Everyone was a little anxious heading into the Congo. We had been told that the roads were bad, that there were some potentially dangerous areas in terms of rebel activity and instability and that things in general would be a bit more difficult compared to what we had already experienced in Africa. Immediately after crossing the border from Gabon, we encountered some of those difficulties and first up to bat was our encounter with the border guards. The border crossing we chose to enter the Congo was pretty remote and there is probably not that much traffic so when we showed up, the guards were eager to see just who we were, and more importantly what we had with us. They border guards were fairly friendly, but after an hour or so of pulling everything we owned out of the trucks and going through each bag individually, even down to our toiletry kits, our patience began to wear a little thin. It proved to be the most extensive search of our trucks and our belongs to date on the expedition and to make matters worse, I was already starting to suffer from the early symptoms of malaria. I honestly do not think they were overly concerned with the security of their borders, but instead simply bored and curious.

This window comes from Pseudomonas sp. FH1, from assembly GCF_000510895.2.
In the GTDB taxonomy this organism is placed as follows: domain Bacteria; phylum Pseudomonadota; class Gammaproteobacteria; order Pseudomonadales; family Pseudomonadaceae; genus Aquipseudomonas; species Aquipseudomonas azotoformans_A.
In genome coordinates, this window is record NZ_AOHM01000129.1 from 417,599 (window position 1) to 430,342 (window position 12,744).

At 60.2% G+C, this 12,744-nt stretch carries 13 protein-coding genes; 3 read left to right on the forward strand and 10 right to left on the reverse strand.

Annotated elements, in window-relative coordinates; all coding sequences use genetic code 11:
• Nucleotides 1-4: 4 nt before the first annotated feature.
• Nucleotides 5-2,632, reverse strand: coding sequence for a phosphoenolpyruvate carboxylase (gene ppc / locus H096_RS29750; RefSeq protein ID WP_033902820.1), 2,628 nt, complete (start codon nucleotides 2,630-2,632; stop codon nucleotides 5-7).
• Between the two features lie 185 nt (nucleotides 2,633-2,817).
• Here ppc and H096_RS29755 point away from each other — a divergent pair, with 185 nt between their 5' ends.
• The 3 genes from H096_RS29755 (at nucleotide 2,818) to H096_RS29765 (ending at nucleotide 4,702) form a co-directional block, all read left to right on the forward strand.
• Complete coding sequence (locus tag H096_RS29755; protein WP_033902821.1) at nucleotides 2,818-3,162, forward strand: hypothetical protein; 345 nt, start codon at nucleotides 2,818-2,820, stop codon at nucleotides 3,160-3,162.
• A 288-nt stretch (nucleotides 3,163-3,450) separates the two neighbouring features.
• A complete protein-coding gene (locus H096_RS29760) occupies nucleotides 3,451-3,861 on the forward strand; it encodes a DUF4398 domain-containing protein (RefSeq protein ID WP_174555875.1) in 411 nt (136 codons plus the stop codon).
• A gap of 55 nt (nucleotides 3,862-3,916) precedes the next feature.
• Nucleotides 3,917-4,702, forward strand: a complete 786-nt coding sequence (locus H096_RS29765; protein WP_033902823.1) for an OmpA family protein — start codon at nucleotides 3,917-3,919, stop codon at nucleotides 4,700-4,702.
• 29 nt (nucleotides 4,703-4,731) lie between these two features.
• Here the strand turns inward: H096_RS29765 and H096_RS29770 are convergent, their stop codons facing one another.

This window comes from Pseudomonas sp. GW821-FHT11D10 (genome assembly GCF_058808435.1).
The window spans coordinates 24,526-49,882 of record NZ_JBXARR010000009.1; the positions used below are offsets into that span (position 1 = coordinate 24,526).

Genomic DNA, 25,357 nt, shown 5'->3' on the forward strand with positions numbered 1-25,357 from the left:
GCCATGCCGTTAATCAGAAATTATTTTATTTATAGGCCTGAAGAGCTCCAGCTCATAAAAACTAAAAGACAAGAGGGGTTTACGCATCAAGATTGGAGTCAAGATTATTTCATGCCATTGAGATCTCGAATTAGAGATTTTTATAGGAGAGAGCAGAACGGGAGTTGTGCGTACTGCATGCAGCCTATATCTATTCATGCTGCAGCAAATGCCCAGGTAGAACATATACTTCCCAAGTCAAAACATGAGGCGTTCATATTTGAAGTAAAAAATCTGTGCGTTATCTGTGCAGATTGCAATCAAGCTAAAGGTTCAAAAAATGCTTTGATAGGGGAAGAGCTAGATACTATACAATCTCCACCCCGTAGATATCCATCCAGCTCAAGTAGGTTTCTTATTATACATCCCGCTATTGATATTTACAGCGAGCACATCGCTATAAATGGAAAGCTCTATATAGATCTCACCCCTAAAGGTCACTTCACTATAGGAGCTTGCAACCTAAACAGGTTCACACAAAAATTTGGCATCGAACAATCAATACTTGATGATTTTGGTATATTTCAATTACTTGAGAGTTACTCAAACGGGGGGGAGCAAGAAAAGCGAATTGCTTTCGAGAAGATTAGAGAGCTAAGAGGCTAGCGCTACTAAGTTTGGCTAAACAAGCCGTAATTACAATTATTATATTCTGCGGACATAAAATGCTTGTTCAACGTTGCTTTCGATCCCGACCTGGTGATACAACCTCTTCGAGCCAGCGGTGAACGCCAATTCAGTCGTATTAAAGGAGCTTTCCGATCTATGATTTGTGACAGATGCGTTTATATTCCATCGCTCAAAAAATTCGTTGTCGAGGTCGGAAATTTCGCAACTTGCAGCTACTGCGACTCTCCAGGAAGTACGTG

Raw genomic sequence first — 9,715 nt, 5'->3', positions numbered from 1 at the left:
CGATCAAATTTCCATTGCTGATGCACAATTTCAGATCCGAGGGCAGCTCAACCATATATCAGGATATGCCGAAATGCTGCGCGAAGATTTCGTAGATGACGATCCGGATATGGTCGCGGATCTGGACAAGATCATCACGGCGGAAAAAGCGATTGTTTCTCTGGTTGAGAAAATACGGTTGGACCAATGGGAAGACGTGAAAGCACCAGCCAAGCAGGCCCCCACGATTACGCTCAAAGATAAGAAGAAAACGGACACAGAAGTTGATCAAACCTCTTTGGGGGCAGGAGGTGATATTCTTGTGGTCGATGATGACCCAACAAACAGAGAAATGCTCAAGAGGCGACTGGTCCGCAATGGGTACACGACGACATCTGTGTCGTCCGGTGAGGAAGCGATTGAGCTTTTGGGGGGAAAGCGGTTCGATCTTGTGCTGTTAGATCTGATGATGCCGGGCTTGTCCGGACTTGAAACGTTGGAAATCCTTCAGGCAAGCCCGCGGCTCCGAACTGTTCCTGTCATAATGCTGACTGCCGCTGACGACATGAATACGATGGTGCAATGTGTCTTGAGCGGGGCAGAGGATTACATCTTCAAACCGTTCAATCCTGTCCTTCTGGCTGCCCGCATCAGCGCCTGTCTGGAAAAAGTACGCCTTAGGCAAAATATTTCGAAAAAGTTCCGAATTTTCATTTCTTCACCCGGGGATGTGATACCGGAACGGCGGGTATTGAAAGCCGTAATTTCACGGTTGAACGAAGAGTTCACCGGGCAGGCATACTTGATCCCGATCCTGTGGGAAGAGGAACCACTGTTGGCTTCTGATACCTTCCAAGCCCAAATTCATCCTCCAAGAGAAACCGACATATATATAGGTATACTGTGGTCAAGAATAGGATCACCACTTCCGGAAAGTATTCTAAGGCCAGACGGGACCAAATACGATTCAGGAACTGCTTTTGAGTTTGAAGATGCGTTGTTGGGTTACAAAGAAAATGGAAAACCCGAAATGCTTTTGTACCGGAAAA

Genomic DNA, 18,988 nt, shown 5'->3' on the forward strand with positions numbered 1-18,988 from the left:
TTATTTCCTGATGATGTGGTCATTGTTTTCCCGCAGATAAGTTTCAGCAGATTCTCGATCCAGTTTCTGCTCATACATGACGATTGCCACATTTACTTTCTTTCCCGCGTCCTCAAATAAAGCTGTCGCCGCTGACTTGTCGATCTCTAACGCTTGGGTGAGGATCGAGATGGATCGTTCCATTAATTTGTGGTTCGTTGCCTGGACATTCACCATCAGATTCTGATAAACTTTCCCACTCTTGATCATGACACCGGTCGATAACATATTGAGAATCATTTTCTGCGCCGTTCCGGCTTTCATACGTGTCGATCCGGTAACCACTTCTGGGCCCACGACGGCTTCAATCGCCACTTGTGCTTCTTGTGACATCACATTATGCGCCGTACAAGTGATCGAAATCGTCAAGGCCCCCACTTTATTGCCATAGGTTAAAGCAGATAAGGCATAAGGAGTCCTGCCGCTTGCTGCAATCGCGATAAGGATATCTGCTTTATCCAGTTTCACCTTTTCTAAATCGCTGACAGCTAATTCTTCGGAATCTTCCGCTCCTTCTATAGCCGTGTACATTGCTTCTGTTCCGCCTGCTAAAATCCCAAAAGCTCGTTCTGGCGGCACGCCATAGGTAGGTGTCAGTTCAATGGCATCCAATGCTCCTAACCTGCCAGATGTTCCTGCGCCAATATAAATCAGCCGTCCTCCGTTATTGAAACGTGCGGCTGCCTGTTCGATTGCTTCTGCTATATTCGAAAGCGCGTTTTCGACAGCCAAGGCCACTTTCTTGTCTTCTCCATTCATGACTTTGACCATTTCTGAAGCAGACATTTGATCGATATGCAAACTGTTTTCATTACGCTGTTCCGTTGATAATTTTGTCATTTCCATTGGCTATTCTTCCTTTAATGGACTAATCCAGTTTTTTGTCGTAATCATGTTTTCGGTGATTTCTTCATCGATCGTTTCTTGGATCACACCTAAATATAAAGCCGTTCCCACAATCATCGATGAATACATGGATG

The road south into the Congo was in pretty rough shape. It was narrow, corrugated and filled with water and mud, which made snaking our way through the jungle towards Dolisie a slow process, slow enough that we did not even come close to making it. Just before nightfall, we approached a small village and decided to ask permission to set up camp. Not knowing much about the security situation in the Congo, we figured we would be better off in the company of villagers than out in the jungle on our own. We were right, and the villagers welcomed us in with open arms. We were quite the attraction as we set up camp, prepared dinner and made some quick repairs to the trucks.
The next morning, we literally limped into Dolisie with a flat tire courtesy of the bad roads but luckily, we were fortunate enough to meet some South Africans on the road into town who offered to help us out. Derek and his colleagues were working for the telecom company MTN installing cell phone towers in the area and helped us to patch up our tires, get me the malaria medication I desperately needed and allowed us to set up our camp in the safe confines of the MTN warehouse in town. Derek was even kind enough to let me crash in his hotel room while I swat out one of the roughest nights in my life.
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